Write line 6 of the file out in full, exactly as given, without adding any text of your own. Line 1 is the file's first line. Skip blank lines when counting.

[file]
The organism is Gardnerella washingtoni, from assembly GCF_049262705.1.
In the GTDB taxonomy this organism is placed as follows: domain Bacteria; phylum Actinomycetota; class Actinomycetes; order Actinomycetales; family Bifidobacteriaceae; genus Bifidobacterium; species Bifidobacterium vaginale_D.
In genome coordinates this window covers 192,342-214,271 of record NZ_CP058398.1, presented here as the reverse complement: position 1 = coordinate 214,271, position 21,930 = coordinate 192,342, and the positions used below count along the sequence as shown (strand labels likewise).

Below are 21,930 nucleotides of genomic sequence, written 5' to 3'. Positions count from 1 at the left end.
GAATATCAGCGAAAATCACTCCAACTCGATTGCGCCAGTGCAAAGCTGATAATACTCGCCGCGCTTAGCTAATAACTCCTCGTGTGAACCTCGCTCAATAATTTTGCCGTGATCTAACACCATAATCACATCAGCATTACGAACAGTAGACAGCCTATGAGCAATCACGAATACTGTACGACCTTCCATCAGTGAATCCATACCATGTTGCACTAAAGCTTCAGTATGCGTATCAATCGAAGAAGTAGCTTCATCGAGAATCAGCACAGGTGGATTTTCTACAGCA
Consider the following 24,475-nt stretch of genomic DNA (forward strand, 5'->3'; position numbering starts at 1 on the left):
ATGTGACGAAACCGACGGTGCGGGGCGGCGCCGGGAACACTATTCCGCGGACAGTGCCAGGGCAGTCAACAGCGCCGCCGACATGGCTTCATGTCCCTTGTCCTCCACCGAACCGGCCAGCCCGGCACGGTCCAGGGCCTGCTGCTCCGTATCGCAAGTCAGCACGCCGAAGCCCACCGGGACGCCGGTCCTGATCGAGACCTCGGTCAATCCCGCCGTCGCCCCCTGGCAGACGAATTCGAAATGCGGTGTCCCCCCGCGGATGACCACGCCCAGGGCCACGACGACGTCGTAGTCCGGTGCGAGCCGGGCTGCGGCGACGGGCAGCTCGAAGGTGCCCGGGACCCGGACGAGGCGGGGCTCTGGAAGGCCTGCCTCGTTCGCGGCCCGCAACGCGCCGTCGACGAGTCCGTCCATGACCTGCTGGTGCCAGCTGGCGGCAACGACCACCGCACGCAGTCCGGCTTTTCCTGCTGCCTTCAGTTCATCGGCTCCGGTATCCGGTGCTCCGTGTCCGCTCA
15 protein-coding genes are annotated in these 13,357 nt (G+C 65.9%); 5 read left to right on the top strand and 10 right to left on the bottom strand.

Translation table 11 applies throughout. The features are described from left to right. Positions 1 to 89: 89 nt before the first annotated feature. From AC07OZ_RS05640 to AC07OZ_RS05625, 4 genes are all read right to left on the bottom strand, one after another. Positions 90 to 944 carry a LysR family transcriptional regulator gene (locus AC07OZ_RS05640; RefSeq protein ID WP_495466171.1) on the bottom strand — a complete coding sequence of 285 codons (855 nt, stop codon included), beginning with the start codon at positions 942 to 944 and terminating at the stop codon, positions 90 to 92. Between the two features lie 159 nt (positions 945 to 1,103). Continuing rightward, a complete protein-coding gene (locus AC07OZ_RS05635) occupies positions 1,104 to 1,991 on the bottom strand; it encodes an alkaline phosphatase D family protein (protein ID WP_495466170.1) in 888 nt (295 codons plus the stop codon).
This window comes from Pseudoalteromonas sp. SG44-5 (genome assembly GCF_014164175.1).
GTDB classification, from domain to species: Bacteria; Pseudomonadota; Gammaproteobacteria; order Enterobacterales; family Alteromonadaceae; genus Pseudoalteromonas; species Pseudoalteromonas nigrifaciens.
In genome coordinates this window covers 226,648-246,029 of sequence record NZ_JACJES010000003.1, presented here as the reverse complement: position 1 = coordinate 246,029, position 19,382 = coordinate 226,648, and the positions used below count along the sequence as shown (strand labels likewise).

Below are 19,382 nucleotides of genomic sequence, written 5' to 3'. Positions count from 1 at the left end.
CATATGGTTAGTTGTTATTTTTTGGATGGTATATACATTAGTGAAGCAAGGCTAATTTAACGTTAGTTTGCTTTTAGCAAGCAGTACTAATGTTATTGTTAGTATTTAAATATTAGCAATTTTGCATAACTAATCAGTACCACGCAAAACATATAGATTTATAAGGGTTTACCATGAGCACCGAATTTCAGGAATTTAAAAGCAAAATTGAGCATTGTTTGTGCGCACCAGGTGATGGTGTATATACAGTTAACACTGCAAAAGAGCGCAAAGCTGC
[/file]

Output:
Consider the following 24,475-nt stretch of genomic DNA (forward strand, 5'->3'; position numbering starts at 1 on the left):